1:1 iPad Program Exceeds Expectations
Posted October 17
Educational technologists are an invaluable resource
The 1:1 iPad program at Saint Francis High School has taken off, with students and teachers embracing the tablet in their classwork. Students are using it to take notes, make presentations and draw sketches. They have used the built-in camera to determine velocity of a projectile, scanned QR codes to reach websites and made movies about the school’s historical figures.
Helping instructors make this transition to incorporating the iPad in their curriculum are the school’s two educational technologists, Alex Bega and Matt Maguire ’98. Teachers themselves, Ms. Bega and Mr. Maguire’s job is to help their colleagues develop technology-centered curriculum by showing them how they can implement lesson plans and providing them with training and resources. They have encouraged teachers to design assignments asking students to show their knowledge of a topic through a project, such as creating a movie or artwork, instead of relying on a multiple choice test, for example, to gauge their understanding. While teachers are allowing students to be more creative with such assignments, traditional skills like writing are still emphasized throughout, Ms. Bega and Mr. Maguire say.
The pair have been in their role of supporting teachers since the summer, and already, they have been sought out for their expertise and asked to share about their experiences. Teachers and administrators from other schools have posed a variety of requests from what kind of apps Saint Francis uses to what students can do with the iPad.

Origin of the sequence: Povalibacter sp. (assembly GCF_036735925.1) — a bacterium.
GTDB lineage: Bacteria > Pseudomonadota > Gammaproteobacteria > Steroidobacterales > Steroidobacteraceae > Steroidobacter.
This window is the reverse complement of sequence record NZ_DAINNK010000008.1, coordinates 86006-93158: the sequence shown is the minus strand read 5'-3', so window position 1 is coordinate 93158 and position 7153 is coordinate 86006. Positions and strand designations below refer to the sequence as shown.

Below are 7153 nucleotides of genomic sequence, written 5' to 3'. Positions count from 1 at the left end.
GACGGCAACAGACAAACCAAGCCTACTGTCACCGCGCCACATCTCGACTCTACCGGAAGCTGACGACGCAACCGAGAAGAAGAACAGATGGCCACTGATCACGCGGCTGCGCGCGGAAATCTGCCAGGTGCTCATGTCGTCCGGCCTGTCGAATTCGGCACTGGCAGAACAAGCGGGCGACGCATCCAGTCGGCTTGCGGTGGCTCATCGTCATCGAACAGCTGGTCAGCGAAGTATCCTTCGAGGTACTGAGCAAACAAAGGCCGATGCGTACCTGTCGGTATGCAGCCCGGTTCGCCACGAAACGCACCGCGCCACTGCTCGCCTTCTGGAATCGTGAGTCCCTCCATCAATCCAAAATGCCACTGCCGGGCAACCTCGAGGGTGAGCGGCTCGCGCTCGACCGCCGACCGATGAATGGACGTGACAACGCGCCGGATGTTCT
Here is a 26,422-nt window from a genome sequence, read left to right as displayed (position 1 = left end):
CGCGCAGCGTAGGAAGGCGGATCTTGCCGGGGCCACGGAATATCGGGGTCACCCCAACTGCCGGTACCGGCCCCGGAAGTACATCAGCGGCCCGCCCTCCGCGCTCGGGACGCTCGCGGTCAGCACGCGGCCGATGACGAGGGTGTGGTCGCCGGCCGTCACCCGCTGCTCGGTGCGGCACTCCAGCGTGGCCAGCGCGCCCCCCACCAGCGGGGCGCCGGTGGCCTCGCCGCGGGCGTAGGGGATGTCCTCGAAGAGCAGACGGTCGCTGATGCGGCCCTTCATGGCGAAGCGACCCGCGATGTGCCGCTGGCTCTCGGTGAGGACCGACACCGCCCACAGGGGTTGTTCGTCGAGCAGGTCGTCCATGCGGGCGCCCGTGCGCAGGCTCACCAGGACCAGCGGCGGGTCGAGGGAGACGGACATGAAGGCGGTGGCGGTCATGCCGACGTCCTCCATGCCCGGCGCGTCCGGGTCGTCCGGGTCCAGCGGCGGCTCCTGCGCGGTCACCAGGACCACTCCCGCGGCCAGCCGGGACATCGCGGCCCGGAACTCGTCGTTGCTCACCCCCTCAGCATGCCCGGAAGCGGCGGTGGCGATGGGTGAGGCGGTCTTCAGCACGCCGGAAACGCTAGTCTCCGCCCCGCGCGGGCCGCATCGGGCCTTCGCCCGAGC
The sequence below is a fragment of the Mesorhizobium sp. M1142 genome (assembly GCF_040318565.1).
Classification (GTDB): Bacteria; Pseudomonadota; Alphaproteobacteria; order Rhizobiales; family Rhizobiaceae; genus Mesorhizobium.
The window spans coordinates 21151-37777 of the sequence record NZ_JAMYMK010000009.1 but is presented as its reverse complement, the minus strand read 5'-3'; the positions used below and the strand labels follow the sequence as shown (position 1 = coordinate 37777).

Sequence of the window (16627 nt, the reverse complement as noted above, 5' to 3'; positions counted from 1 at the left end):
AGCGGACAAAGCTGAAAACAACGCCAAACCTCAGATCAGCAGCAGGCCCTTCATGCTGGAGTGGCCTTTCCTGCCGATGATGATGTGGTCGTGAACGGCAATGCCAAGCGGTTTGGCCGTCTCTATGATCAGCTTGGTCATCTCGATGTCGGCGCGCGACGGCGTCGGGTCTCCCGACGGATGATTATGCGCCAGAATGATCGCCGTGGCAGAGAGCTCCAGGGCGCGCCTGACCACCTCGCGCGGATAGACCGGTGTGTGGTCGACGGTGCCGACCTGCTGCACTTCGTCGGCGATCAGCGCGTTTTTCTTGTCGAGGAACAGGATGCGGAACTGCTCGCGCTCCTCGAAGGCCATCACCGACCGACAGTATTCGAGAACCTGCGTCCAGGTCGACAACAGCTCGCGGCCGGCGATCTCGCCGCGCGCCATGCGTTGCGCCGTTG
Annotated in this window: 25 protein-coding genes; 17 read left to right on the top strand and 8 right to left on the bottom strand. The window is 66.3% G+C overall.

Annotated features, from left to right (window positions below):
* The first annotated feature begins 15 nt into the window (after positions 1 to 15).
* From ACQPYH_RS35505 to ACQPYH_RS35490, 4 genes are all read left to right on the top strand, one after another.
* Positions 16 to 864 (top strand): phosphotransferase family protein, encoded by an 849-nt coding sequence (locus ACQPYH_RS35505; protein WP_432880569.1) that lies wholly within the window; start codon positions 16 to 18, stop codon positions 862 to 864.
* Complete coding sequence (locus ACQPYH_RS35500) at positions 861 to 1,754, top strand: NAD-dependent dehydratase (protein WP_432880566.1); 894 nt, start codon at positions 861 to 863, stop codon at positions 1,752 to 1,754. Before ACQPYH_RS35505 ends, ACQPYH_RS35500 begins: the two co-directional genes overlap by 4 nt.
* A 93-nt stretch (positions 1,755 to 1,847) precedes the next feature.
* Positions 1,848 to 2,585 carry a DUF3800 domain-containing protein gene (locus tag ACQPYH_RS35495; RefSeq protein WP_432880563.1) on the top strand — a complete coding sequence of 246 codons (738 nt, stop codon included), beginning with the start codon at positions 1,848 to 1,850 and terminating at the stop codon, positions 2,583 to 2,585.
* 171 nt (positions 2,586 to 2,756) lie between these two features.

“They want concrete examples of how they can improve the classroom experience,” Mr. Maguire said.
In their presentations, Ms. Bega and Mr. Maguire describe what they have learned over the course of the rollout. Paper usage is down at Saint Francis, and initial fears about a great number of iPads lost or misused have not materialized. Teachers and students have also been learning from each other in discovering ways to best use apps, constantly finding new tools and functions to improve learning.
“Teachers have been open to learning from students, and this fosters a sense of community and connection in the classroom,” Ms. Bega said.
Saint Francis has made a considerable investment in the iPad program. In addition to supplying all students and teachers with a device, the school underwent a wireless network upgrade over the summer. Also, each classroom is outfitted with an Apple TV, which enables students and teachers to project their iPad to a screen.
All this additional hardware has been worth it. Anecdotal evidence shows that the iPad program has yielded great results so far. Sophomores Bridget Foley, Kyle Kitagawa and Isabelle Pichay, working together at a table, say the iPad makes them more organized and efficient, and they find they are more interested in what they are studying. That level of engagement has not gone unnoticed by teachers like Cinthya Miranda-McIntosh, a Spanish instructor. In introducing her students to a Latin American comic strip writer recently, she asked her class to find other examples of his work. In the past, she would have done the research herself and presented it.
“This time, they got into it and and were sharing their findings. Students got so much more out of it,” she said.
Mr. Maguire agrees that the community is still very excited about the program.
“Sometimes when you roll out a program, you start out strong but you can also lose steam,” he said. “But there is still a buzz about it here. Everybody jumped into the program right away, and it’s been successful so far.”